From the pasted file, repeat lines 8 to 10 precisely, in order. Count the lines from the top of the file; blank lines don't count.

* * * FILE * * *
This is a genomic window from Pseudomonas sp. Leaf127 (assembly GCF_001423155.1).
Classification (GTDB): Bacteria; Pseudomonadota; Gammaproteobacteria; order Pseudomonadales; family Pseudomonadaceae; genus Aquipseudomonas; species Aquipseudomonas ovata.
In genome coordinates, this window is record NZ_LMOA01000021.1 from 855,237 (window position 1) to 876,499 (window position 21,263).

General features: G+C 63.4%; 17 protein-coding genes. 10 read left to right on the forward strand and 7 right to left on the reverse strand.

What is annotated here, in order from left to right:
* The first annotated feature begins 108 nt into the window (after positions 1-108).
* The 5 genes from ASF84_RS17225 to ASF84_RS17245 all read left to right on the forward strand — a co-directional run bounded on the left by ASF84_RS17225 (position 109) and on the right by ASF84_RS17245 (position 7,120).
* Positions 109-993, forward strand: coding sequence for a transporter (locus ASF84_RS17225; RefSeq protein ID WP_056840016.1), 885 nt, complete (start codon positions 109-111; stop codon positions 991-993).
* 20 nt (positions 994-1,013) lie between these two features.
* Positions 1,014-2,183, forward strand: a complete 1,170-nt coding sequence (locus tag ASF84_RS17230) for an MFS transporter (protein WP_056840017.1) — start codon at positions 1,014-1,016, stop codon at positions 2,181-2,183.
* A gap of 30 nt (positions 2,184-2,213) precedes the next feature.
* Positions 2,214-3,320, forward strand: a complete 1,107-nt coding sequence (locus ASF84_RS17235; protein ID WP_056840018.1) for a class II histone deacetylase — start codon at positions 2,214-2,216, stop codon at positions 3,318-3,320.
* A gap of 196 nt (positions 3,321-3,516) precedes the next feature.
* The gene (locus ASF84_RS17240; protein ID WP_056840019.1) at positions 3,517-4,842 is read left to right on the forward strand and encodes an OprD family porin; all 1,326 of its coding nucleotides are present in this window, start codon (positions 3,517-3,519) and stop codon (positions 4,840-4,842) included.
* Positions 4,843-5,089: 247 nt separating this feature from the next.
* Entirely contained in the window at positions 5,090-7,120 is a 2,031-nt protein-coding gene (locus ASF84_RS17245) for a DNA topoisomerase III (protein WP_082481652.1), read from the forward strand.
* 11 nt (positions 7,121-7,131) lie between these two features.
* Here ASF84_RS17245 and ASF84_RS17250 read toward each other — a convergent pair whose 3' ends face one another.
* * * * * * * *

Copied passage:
* Positions 109-993, forward strand: coding sequence for a transporter (locus ASF84_RS17225; RefSeq protein ID WP_056840016.1), 885 nt, complete (start codon positions 109-111; stop codon positions 991-993).
* 20 nt (positions 994-1,013) lie between these two features.
* Positions 1,014-2,183, forward strand: a complete 1,170-nt coding sequence (locus tag ASF84_RS17230) for an MFS transporter (protein WP_056840017.1) — start codon at positions 1,014-1,016, stop codon at positions 2,181-2,183.